Genome Advance of the Month

Discovering the Mutants Among Us

By Joy Yang
Post-baccalaureate Fellow

Mutation illustrated on a DNA model. Credit: NCI
Last year, the Sanger Institute boldly announced "We are all mutants" when a study was published showing that healthy individuals carry around 60 new mutations from their parents. However, not all of these mutations are meaningful, as some may fall in regions of the genome without any currently known function. The next Genome Advance of the Month focuses on a particular class of mutations, "loss-of-function (LoF) variants."

LoF is defined as a genetic variant that is predicted to cause a loss of function in protein-coding genes; in other words, some change in the genome sequence that prevents the production of a normal protein. Because LoF variants can result in debilitating diseases such as cystic fibrosis and Duchenne muscular dystrophy, they are usually thought to be rare; however, many scientists suspect that LoF variants may actually be quite common, even among healthy people. In fact, the first few whole genome sequences produced following the Human Genome Project each contained several hundred LoF variants in apparently normal individuals.

Using data from the pilot phase of the 1000 Genomes Project, a team of researchers lead by Daniel MacArthur, Ph.D., then a postdoctoral researcher at the Wellcome Trust Sanger Institute in Hinxton, UK, set off to take a closer look at this class of variants and measure how rare they truly are.

In the decade since the end of the Human Genome Project, collaborations such as the International HapMap Project have tried to measure how much genomes vary among populations worldwide. The current international collaboration, called the 1000 Genomes Project, aims to sequence the genomes of more than 2,500 individuals to find all variants occurring with a frequency of at least 1 percent in the populations studied. The pilot phase of the project is based on 185 individuals selected from three main populations: the Yoruba from Ibadan, Nigeria; the Utahans of Northern or Western European descent; and the Chinese from Beijing, as well as the Japanese from Tokyo.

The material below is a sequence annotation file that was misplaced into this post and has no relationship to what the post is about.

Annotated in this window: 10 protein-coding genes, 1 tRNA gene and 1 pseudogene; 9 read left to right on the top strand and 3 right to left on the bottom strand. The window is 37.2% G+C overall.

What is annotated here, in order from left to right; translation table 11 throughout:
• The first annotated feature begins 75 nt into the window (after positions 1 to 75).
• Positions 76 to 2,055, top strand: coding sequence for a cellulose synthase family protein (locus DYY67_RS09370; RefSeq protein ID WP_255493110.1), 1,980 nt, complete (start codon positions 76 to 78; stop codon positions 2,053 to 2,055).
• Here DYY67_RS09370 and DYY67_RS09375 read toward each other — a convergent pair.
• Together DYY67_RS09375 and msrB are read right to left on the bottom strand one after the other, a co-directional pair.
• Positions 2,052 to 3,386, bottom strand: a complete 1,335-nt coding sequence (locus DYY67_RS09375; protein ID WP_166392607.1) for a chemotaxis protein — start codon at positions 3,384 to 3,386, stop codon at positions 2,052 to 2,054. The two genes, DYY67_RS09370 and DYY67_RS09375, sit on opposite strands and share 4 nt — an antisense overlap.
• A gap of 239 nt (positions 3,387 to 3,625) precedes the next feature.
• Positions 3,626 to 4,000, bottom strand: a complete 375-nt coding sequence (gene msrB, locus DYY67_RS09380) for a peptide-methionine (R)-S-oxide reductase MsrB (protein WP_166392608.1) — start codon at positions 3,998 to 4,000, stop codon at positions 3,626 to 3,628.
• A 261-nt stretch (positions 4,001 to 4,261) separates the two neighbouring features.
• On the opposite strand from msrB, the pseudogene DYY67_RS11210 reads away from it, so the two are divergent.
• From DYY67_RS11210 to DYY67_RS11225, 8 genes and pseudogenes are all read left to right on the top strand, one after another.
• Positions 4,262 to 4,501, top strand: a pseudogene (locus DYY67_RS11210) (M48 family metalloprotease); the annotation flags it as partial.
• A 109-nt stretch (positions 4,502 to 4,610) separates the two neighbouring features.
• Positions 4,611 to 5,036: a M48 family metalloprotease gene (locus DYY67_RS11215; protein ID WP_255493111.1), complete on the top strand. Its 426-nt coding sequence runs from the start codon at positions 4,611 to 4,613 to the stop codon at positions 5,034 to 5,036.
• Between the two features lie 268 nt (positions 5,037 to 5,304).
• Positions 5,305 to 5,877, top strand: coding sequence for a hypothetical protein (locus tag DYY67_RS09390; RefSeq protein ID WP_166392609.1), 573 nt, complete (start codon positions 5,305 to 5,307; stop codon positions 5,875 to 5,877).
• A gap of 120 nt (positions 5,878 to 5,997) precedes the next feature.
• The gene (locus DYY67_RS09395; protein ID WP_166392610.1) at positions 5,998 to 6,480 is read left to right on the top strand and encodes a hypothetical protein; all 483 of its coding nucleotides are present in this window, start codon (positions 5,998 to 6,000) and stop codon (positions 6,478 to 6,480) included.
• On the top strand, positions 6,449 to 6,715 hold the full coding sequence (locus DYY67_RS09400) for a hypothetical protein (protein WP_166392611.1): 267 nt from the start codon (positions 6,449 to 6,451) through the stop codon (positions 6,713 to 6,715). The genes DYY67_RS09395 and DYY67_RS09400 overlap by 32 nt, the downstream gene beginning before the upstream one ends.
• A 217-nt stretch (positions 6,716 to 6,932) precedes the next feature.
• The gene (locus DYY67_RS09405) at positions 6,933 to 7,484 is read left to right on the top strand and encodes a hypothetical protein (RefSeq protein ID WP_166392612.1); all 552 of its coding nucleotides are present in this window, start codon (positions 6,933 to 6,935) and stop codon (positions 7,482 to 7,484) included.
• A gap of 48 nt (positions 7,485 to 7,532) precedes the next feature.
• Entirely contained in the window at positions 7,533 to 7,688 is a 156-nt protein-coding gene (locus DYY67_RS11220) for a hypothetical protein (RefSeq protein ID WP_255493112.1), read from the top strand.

MacArthur and his colleagues identified 2,951 candidate LoF variants in the dataset, and used bioinformatics tools to remove variants that may be the result of sequencing errors or annotation artifacts. They then experimentally validated and manually re-annotated the remaining candidates to obtain a set of "high-confidence LoF alleles" — LoF variants that are almost certainly real.

The result from this filtered dataset is surprising: the researchers estimate that genomes of healthy individuals each contain about 100 LoF variants, and approximately 20 of these genes are completely inactivated. How can a person carry so many LoF variants and still be healthy?

By examining the details for one particular individual of European ancestry, identified only as NA12878, the genome carries 97 LoF variants: 18 were in a homozygous state (meaning no functional protein would be expected), and 28.7 percent of LoF variants affect only a subset of known transcripts from their respective genes.

And in the larger picture, genes containing high-confidence LoF alleles appear to be less evolutionarily conserved than gene regions that do not lose their function. It makes sense that the more important a gene's function, the less likely that evolution will tolerate broken versions of the gene; the individual would not survive to reproduce.

LoF-containing genes have more paralogs (genes in the same family that are likely the result of duplication events) and higher sequence similarity to paralogs, suggesting redundancy. In other words, if a gene is inactive, its function may be somewhat compensated for by that of a paralogous gene.

LoF-containing genes also have fewer interactions with other genes, and the proteins they encode for have fewer interactions with other proteins, which suggests that they are part of fewer essential pathways within cells.

LoF variants are more common in genes that code for olfactory receptors (the receptors in the nose that produce the sense of smell) and less common in genes that are involved in critical functions such as protein-binding, gene regulation, and anatomical development.

Speaking about the study, Dr. MacArthur said: "It certainly came as a surprise to see so many loss-of-function variants remaining in a "typical" genome even after applying such stringent filters. It's a useful reminder that the human genome isn't static; there are many genes that are present in some people and knocked out in others, including some that will eventually disappear from the human population altogether."

In one respect, this study of loss-of-function variants is quite humbling; it shows just how many gaps remain in understanding genome biology. Seventy percent of high-confidence LoF variants found in the 1000 Genomes Project pilot data did not exist in dbSNP (a database of gene variants slowly accumulated since the start of large-scale sequencing in the late 1990s). It also demonstrates how much can be learned by systematically combing through large datasets. The analytical strategies used in this study are likely to be highly valuable with the increasing number of whole genome sequencing studies. And since LoF variants that are highly deleterious exist at low frequencies (which is why rare diseases are rare), data from additional studies and larger scale sequencing efforts will be instrumental in studying these alleles and their effects on human development and biology in greater detail.

Read the study:

MacArthur, D. G., Balasubramanian, S., Frankish, A., Huang, N., Morris, J., Walter, K., Jostins, L., et al. A systematic survey of loss-of-function variants in human protein-coding genes. Science, 335(6070), 823-828. 2012. [PubMed]

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Posted: April 2, 2012